It was in the summer of 2012 that I finally had my gender affirming surgery.
It was something that I had been waiting for for a very long time – and something I knew I needed to do ever since I was a young person.
Being able to access hormone therapy and, later on, surgery was utterly life-changing for me, and allowed me to feel safe in my own skin. It also allowed me to be present for my friends, my family and the people around me.
I felt like I was finally able to give something back to society. I finally saw a future, and I had no intention of squandering it.
This is similar to the experiences of countless trans people across the world that have the opportunity to access gender affirming medical care. Research has shown that this being available is hugely beneficial for our community, which is the whole basis of why it’s given in the first place.
It’s a no brainer – this care allows people to feel better about themselves and their bodies.
Being able to access my own surgery was a long process of several years where I had to prove my intentions to medical staff and the world around me.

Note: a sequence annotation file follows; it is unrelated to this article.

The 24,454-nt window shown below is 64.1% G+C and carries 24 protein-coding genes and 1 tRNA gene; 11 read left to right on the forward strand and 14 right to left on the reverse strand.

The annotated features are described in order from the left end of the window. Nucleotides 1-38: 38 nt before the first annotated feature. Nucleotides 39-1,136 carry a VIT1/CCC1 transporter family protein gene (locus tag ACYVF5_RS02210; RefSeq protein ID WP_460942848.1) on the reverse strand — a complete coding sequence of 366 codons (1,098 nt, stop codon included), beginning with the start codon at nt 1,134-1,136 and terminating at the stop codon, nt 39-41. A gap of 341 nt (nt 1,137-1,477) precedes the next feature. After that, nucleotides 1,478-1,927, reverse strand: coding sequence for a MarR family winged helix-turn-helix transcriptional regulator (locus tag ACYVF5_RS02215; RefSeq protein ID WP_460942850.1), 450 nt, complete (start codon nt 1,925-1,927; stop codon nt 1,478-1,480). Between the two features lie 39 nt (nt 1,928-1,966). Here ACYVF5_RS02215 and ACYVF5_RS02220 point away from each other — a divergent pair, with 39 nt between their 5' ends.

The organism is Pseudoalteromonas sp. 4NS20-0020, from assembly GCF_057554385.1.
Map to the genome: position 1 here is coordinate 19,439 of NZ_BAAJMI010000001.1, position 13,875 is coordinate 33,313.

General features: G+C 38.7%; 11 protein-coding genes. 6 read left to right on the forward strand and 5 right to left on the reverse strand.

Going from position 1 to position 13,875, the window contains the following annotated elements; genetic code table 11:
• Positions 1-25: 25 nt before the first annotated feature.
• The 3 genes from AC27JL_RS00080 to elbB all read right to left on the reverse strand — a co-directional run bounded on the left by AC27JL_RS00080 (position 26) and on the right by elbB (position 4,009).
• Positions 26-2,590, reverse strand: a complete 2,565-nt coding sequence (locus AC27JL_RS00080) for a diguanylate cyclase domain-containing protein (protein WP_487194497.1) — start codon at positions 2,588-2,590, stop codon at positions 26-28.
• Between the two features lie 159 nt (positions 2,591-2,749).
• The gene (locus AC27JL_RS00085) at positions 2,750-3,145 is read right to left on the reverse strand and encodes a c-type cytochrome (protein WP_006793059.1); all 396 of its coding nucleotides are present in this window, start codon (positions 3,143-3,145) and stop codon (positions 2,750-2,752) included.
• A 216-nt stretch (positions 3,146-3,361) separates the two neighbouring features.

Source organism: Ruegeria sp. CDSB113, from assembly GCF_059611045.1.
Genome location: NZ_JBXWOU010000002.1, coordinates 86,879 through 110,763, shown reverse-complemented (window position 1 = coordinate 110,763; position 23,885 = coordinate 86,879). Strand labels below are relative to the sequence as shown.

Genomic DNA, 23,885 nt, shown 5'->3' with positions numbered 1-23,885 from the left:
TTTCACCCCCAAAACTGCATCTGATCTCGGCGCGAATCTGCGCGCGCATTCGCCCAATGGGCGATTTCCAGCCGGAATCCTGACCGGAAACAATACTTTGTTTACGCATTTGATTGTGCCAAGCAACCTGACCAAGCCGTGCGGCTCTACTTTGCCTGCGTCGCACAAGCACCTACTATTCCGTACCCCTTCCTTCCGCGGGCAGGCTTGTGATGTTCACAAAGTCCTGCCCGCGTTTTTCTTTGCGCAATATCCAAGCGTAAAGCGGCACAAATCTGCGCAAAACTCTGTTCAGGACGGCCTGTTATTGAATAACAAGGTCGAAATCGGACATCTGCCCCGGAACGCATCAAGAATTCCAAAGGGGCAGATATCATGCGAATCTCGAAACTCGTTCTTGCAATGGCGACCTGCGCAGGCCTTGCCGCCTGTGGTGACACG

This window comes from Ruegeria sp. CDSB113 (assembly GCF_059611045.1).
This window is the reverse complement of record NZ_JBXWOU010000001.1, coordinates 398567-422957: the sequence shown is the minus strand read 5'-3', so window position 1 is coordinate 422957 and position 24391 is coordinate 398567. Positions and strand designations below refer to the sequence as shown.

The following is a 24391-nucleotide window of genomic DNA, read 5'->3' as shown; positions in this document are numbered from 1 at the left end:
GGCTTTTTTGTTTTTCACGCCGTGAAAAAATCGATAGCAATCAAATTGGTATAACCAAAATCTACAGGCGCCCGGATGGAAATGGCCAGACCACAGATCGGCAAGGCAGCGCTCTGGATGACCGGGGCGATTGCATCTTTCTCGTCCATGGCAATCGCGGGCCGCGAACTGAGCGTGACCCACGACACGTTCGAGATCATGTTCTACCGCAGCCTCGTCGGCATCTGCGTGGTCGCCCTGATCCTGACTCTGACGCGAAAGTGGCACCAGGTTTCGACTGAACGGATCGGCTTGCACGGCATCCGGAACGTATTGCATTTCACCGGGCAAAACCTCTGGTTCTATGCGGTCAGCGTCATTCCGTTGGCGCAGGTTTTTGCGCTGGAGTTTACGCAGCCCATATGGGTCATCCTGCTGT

It must’ve been at least two and a half years from when I first stepped through the doors of the trans medical team in Iceland (where I’m from) to when I had my surgery. By today’s standards, that’s really fast.
It is therefore hugely frustrating to see people who ‘detransition’ weaponised against this practice because they make up such a tiny fraction of people who go through with these procedures anyway.
There is also very little nuance on the issue too – so rarely do we hear about the myriad reasons that could have led them to their position.
Was it because medical interventions just weren’t for them in the end and they chose to express their gender in a different way? Was it because they couldn’t handle the transphobia they faced in society when seen as trans, which can be incredibly stressful and difficult? Was it because they were disowned by their family so they chose to reconcile with them again and go back into the closet?